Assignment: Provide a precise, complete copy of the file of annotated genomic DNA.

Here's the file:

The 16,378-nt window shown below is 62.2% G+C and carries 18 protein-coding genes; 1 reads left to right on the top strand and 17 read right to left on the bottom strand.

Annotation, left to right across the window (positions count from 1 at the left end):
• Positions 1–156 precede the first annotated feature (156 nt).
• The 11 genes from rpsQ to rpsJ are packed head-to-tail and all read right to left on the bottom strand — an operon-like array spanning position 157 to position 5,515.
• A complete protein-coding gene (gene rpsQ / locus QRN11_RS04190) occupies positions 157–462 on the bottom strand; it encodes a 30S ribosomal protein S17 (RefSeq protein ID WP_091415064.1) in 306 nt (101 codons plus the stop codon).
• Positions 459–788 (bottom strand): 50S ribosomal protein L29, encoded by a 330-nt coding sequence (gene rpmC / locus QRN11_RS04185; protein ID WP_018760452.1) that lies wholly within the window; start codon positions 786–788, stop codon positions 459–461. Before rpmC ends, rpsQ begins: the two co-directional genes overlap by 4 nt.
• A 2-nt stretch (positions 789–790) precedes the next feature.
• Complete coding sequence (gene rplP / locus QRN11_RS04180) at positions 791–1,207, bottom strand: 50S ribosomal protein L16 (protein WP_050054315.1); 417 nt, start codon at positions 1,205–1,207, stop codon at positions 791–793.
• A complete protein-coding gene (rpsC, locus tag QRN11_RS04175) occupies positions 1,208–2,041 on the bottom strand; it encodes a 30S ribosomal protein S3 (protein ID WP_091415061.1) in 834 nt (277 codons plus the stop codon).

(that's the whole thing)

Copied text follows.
The 16,378-nt window shown below is 62.2% G+C and carries 18 protein-coding genes; 1 reads left to right on the top strand and 17 read right to left on the bottom strand.

Annotation, left to right across the window (positions count from 1 at the left end):
• Positions 1–156 precede the first annotated feature (156 nt).
• The 11 genes from rpsQ to rpsJ are packed head-to-tail and all read right to left on the bottom strand — an operon-like array spanning position 157 to position 5,515.
• A complete protein-coding gene (gene rpsQ / locus QRN11_RS04190) occupies positions 157–462 on the bottom strand; it encodes a 30S ribosomal protein S17 (RefSeq protein ID WP_091415064.1) in 306 nt (101 codons plus the stop codon).
• Positions 459–788 (bottom strand): 50S ribosomal protein L29, encoded by a 330-nt coding sequence (gene rpmC / locus QRN11_RS04185; protein ID WP_018760452.1) that lies wholly within the window; start codon positions 786–788, stop codon positions 459–461. Before rpmC ends, rpsQ begins: the two co-directional genes overlap by 4 nt.
• A 2-nt stretch (positions 789–790) precedes the next feature.
• Complete coding sequence (gene rplP / locus QRN11_RS04180) at positions 791–1,207, bottom strand: 50S ribosomal protein L16 (protein WP_050054315.1); 417 nt, start codon at positions 1,205–1,207, stop codon at positions 791–793.
• A complete protein-coding gene (rpsC, locus tag QRN11_RS04175) occupies positions 1,208–2,041 on the bottom strand; it encodes a 30S ribosomal protein S3 (protein ID WP_091415061.1) in 834 nt (277 codons plus the stop codon).